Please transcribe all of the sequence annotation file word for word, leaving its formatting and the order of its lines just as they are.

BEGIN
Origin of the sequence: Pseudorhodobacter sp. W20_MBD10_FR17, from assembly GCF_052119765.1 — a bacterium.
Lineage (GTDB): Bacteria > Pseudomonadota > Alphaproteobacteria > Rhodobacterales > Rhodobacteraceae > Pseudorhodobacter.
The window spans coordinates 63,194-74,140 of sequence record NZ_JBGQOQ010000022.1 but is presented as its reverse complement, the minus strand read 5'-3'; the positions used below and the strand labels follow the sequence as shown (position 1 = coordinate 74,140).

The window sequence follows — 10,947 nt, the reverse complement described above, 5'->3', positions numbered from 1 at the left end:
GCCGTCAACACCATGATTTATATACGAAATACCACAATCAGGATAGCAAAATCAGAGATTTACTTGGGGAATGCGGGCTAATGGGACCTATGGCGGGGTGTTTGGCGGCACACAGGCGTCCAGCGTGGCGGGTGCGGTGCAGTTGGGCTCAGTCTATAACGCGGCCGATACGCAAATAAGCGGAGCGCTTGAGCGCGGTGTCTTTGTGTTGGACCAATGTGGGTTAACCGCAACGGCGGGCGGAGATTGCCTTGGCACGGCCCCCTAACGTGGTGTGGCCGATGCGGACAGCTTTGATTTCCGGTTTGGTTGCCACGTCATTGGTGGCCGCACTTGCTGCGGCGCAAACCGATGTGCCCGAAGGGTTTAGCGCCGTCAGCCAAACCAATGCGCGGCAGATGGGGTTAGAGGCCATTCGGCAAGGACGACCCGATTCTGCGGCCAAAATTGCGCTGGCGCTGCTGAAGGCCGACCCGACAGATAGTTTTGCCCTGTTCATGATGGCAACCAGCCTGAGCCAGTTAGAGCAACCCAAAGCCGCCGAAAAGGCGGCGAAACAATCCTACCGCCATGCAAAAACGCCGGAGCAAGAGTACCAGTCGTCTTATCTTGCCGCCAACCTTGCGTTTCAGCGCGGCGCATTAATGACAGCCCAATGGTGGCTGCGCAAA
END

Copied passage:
Origin of the sequence: Pseudorhodobacter sp. W20_MBD10_FR17, from assembly GCF_052119765.1 — a bacterium.
Lineage (GTDB): Bacteria > Pseudomonadota > Alphaproteobacteria > Rhodobacterales > Rhodobacteraceae > Pseudorhodobacter.
The window spans coordinates 63,194-74,140 of sequence record NZ_JBGQOQ010000022.1 but is presented as its reverse complement, the minus strand read 5'-3'; the positions used below and the strand labels follow the sequence as shown (position 1 = coordinate 74,140).

The window sequence follows — 10,947 nt, the reverse complement described above, 5'->3', positions numbered from 1 at the left end:
GCCGTCAACACCATGATTTATATACGAAATACCACAATCAGGATAGCAAAATCAGAGATTTACTTGGGGAATGCGGGCTAATGGGACCTATGGCGGGGTGTTTGGCGGCACACAGGCGTCCAGCGTGGCGGGTGCGGTGCAGTTGGGCTCAGTCTATAACGCGGCCGATACGCAAATAAGCGGAGCGCTTGAGCGCGGTGTCTTTGTGTTGGACCAATGTGGGTTAACCGCAACGGCGGGCGGAGATTGCCTTGGCACGGCCCCCTAACGTGGTGTGGCCGATGCGGACAGCTTTGATTTCCGGTTTGGTTGCCACGTCATTGGTGGCCGCACTTGCTGCGGCGCAAACCGATGTGCCCGAAGGGTTTAGCGCCGTCAGCCAAACCAATGCGCGGCAGATGGGGTTAGAGGCCATTCGGCAAGGACGACCCGATTCTGCGGCCAAAATTGCGCTGGCGCTGCTGAAGGCCGACCCGACAGATAGTTTTGCCCTGTTCATGATGGCAACCAGCCTGAGCCAGTTAGAGCAACCCAAAGCCGCCGAAAAGGCGGCGAAACAATCCTACCGCCATGCAAAAACGCCGGAGCAAGAGTACCAGTCGTCTTATCTTGCCGCCAACCTTGCGTTTCAGCGCGGCGCATTAATGACAGCCCAATGGTGGCTGCGCAAA